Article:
Severe “photo-sensitivity” is normal for many, but can be caused by weight gain and prescription medication, which leads to dark blemishes, brown patches, blotchiness, hyperpigmented acne, darkening of existing scars, and uneven darker skin tone on the outer cheeks, neck, eye area, forehead, temples, knuckles, chest and other areas. Photo-sensitizing meds include all hormones, birth control pills, shots, implants and devices, hormone replacement, oral diabetic drugs, diuretics, blood pressure meds, antihistamines, antibiotics, systemic acne meds, systemic and topical retinoids, and certain anti-depressants. Weight gain can also cause skin tone darkening and is fueled by insulin resistance, hormone changes, sun exposure and the medications on takes to treat obesity-related conditions.
Medications can be acne triggers including hormones, birth control pills, shots, and implants, systemic and topical steroids, anti-rejection meds, testosterone boosters, anti-convulsive drugs, and cold meds that contain bromide.
Medical conditions: Thyroid, liver and kidney disease, diabetes, lupus, scleroderma, sarcoidosis, RA, MS, and other auto-immune diseases, hemochromatosis, obesity, rapid weight gain, menopause, perimenopause, pregnancy, PCOS, irregular periods, hormonal imbalances and changes, fibroids, anemia, and smoking can cause delayed healing, acne breakouts, and sun-sensitivity. Look for darkening of the face or outer cheeks, forehead, upper lip, neck and orbital eye area, dark blemishes, and slow-to-heal acne.
Don’t smoke tobacco! Cigarettes, cigars, vaping, hookah, and weed rolled in tobacco are major acne triggers and can cause breakouts, severe blackheads, and scarring, clog your pores, age your skin, cause blackened lips, gums, and under-eye circles, and keep acne and blemishes from healing.
Avoid recreational drugs. Blunts (marijuana rolled in tobacco leaves), cocaine, X, and meth all aggravate acne. Alcohol consumption doesn’t cause your acne to worsen unless you’re too drunk to apply your home care products or have high blood sugar.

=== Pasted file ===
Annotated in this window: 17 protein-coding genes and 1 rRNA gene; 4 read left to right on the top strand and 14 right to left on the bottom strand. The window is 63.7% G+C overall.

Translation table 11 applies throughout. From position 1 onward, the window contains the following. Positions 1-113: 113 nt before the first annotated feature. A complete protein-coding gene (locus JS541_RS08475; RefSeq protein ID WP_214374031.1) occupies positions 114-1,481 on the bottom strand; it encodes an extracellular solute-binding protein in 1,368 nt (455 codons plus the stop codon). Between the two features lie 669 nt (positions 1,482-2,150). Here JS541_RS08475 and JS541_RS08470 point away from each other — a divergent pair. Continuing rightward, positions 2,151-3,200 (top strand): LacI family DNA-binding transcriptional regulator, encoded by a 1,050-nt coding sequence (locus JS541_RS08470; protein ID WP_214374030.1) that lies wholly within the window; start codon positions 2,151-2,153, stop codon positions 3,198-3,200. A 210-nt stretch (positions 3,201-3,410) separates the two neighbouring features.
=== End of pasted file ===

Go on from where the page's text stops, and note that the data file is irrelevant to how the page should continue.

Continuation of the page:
Comedogenic Ingredients are Acne Triggers
Pore-clogging chemicals: Avoid acne-aggravating products. These include aggressive fatty acid IPM (isopropyl myristate) and its “chemical cousins”, including isopropyl palmitate, isopropyl lanolate, myristyl myristate, myristic acid, isopropyl isostearate, and isostearyl neopentanoate. Also, potassium chloride, sodium chloride, decyl oleate, oleic acid, oleyl alcohol, octyl stearate, isocetyl stearate, PPG myristyl propionate, sodium lauryl sulfate (SLS), sodium laureth sulfate, laureth-4, lanolin and acetylated lanolin, algae/seaweed, and most natural butters and oils.
Avoid seaweed. Look for names like spirulina, kelp, marine algae, algin, alginate, alginic acid, chlorella, carrageenan, red algae, Irish sea moss (chondrus crispus), sea aster, corallina officinalis, asparagopsis armata, bladderwrack, dulse, rockweed, ulva lactuca, sargassum, laminaria fucus, and vesiculosus.
Hair Products and Hair Extensions
Evaluate hair products if breakouts are concentrated on the hairline, forehead, temples, sides of the face, neck and jawline, sideburns, scalp, behind the ears, or upper back. Whatever you put on your hair will migrate onto your skin. You perspire when you sleep, are stressed, rush around, climb stairs, and exercise. Hairspray must be unscented; cover your face with a cheap paper plate before you spray. This won’t work with oil sheen, braid spray, or scented hairspray.
Avoid: (1) pressing creams, butters, and oils; (2) oil-sheen, hairspray and braid spray; (3) mousse; (4) locking wax (except hard beeswax); 5) curl activator; (6) scalp grease; (7) brown gel; (8) scented gel; (9) keratin treatments and protein conditioners; (10) aromatherapy oils; (11) other oils (see below).
Problem oils: Coconut oil, cocoa butter, shea butter, sweet almond oil, carrot oil, olive oil, apricot kernel oil, palm kernel oil, castor oil, products labeled “argan oil”, Moroccan oil, vitamin E oil, wheat germ oil, aromatherapy oil blends, jojoba waxes and esters, and scented oils.
Safe oils: Fragrance-free sunflower oil, mineral oil, petrolatum, and tiny amounts of jojoba oil and pure argan oil added to sunflower oil.
Synthetic and human hair: Some batches of synthetic hair are coated with toxic chemicals that cause severe allergic reactions and acne, even if the hair is kept off the face and neck. This varies from batch to batch and company to company. The chemicals in synthetic and some human hair can cause itching, rashes, skin infections, and acne. If a reaction with extreme itching happens after braiding, you may have no choice but to take it down. Synthetic hair should be soaked in an apple cider vinegar solution first. Shampoo and condition human hair before your weave or braids.